We all have our talents and skills; and I believe we all have a destiny to fulfill.
I don’t think that we can all be Shaman. I also don’t think that we can all be lawyers, or doctors, or plumbers, or carpenters, or hairdressers etc…. We experience in life what is OURS to experience and no matter our expectations and ambitions LIFE brings us to where we need to be. What most difficult is to trust, accept and surrender. They may sound like cliché words but when we finally allow ourselves to experience the power of that vocabulary we get a moment of pure understanding and pure sight.

It’s rare that people ask the question: “What is the experience of the Shaman?” We are so caught up in wanting and possessing the world around us that we don’t sit still in our personal experiences and value the lessons or healing that they are imparting. Why desire the Shaman experience over the warrior experience, the peacekeeper experience, the visionary and the dreamer experience for example? What is it about us that makes us so competitive and envious? The way I see it is that we are not disciplined in the art of sacred touch or the art of mystery. We are not aware of the constant connections that are made between us and nature; between us and Creator. We want things easy.

In my experience I’ve met more people who are out to discredit Shamans than learn from them. I’ve met people who have been so attached to their expectations and definitions of Shaman that they lost an opportunity to be in the presence of what I consider the last real Shamans of this world. Mark my words: There aren’t that many left. Those that have crossed my path have either died of old age, illness, desperation or persecution. In South America – they stay kill Shamans (governments and militia threatened by old world medicine). How much to you actually know of the Shaman experience? Is the New Age movement doing us a favor by vulgarizing the word?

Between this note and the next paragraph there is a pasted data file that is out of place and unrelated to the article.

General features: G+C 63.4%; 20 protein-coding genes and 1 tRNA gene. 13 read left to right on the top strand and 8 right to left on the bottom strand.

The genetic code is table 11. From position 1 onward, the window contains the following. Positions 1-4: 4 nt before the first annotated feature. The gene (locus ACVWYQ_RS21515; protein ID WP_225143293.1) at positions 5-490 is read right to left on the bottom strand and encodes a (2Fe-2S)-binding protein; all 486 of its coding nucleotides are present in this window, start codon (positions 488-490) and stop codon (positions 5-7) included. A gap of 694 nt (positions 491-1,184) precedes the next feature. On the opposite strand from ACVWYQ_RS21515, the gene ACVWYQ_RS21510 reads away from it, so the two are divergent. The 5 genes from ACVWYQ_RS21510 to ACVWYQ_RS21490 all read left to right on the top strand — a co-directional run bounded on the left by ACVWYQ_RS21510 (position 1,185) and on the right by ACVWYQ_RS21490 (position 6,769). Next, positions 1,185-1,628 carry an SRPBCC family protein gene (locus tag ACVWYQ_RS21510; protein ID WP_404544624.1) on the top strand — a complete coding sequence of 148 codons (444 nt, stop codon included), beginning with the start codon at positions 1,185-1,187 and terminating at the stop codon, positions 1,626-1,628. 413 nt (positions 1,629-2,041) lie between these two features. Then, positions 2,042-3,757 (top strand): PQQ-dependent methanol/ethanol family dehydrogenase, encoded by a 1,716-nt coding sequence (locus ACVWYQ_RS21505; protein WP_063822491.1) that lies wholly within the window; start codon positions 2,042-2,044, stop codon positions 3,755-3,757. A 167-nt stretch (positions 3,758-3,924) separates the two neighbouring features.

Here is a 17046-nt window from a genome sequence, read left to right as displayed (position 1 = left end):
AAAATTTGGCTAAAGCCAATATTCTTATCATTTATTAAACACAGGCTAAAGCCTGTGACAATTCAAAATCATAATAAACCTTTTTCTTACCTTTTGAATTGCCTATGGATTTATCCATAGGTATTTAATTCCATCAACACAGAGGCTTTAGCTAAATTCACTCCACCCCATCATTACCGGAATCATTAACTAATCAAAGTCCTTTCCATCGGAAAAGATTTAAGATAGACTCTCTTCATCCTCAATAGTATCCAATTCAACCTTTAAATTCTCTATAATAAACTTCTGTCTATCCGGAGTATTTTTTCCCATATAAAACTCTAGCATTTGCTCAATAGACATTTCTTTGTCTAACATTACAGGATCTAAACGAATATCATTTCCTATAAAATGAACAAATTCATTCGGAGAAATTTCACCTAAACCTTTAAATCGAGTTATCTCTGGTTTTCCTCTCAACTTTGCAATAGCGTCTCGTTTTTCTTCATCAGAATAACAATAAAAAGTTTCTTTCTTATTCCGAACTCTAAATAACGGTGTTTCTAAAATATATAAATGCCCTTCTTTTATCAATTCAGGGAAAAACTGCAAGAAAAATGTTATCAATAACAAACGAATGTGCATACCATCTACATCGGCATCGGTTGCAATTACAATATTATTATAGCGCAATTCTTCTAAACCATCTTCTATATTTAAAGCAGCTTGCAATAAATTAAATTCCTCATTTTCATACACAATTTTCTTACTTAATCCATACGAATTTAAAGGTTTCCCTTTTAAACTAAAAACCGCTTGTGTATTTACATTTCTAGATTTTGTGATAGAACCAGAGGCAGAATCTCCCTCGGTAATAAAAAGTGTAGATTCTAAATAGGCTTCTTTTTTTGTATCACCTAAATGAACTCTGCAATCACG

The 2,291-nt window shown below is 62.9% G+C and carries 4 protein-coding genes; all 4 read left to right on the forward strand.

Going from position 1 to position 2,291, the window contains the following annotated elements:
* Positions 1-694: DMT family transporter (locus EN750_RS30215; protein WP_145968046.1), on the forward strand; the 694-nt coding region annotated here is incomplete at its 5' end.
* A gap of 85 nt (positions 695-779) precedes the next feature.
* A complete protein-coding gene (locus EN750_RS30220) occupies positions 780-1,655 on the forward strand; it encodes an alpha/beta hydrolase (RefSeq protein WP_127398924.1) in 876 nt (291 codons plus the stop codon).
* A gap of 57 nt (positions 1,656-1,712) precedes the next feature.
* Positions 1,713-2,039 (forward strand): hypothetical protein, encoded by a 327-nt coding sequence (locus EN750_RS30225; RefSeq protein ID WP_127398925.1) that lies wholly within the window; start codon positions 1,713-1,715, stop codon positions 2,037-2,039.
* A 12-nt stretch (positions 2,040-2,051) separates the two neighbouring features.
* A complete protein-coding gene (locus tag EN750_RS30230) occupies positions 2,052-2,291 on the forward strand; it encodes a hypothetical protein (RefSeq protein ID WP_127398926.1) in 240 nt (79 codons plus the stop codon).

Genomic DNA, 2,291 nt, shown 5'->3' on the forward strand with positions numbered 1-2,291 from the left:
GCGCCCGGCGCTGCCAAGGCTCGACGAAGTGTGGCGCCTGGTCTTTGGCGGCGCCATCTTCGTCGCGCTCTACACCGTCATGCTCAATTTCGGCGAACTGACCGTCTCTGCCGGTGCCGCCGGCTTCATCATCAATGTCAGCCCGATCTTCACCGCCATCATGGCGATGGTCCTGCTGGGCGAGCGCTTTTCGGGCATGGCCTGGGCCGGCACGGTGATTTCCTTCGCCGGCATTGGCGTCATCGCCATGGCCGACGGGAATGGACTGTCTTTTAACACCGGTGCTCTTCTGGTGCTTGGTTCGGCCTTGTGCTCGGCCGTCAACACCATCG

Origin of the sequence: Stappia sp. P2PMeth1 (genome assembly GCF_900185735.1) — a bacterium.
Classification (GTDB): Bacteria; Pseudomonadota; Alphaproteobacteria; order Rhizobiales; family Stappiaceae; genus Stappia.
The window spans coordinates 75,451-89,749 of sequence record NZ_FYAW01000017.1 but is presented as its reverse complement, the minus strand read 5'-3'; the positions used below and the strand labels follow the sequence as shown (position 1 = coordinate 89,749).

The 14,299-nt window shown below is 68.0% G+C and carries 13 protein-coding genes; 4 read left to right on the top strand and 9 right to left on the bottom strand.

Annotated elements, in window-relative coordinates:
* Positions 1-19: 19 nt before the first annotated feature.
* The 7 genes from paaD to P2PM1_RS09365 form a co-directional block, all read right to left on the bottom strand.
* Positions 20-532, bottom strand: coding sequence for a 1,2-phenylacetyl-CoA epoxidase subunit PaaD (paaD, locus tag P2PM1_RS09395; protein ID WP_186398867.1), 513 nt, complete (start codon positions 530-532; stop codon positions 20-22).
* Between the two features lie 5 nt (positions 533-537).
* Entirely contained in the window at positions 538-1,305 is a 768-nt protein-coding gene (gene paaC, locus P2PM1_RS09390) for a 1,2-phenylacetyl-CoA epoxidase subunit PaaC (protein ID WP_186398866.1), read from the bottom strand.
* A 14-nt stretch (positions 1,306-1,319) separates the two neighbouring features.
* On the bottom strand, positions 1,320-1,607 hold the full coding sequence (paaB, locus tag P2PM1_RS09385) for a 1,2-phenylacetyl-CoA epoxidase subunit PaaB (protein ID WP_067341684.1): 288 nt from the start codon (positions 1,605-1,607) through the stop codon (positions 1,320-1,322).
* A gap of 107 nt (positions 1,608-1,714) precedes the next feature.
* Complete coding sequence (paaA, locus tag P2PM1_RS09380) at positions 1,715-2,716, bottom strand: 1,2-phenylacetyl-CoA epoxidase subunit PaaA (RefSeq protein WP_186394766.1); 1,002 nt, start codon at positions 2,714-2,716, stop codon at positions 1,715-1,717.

The wind seemed to be whispering the last words to a song. The buzzing of the cicada over shadowed the purring of the breeze. The concert of sounds was making it difficult for me to listen to one single detail. I realized that this is often the case with people and within ordinary life. We loose track of what is important because it hides under a pile of nonsense most times. Yet, what we often don’t realize is that the good-for-nothing and the extraordinary details of life seek to come together in one huge mystery puzzle. Our role is to be part of it and to witness it. If anything we are asked to honor OUR stories and OUR role in Creation whatever that may be and to be open and aware to the stories and roles of others. Why waste so much time envying and striving for what others have when in truth, our path and destiny is as great and as bountiful….

P.S. This picture is of a wild flower that grows abundantly around our home and in our territory. This plant and flower is a delicacy amongst white tail deers. They eat it profusely. On the Medicine Wheel - DEER means "walking a path with choices." It's not easy to make choices. Most people struggle with the choices they make. It ironically takes time and practice to be able to make choices that work for us.... Sometimes it takes a few mistakes. This PLANT feeds the deer so that IT may walk in honor and respect of its own choices. Have you been nourished adequately for making strong and positive choices in your life? And if yes -- what is that diet!!?? Please give me feedback.


Cougar-D said...

Thank you Lisa for your words. It is true we always want to define everything. Even when we have not really experienced the experience of somthing.

I am going to try and just sit in the experience. Let go of the need to define.

Wapeyit Malsom said...


The irony in all of this is -- when we actually sit still and experience we reach a point of knowing. Definitions may end up making sense when they come from a point of KNOWING.

I look forward to hearing what you get out of the experience. That knowledge may end up being priceless to all.


4cougar said...

A recent experience came up for me as I was reading this post. I was in the city on a very hot day a few weeks ago and saw a pigeon affected by the heat, shaking uncontrollably, trying to reduce it's body temperature...I was told that a lot of the birds in the city can't survive the really hot temperature we've recently had...and I wondered what would be the role of the Shaman, as I understand it to be associated with death. I made sure it had water but didn't think it was going to make it even then. I wondered what my role was and how to get away from my own judgments around a healer, I wanted it to live.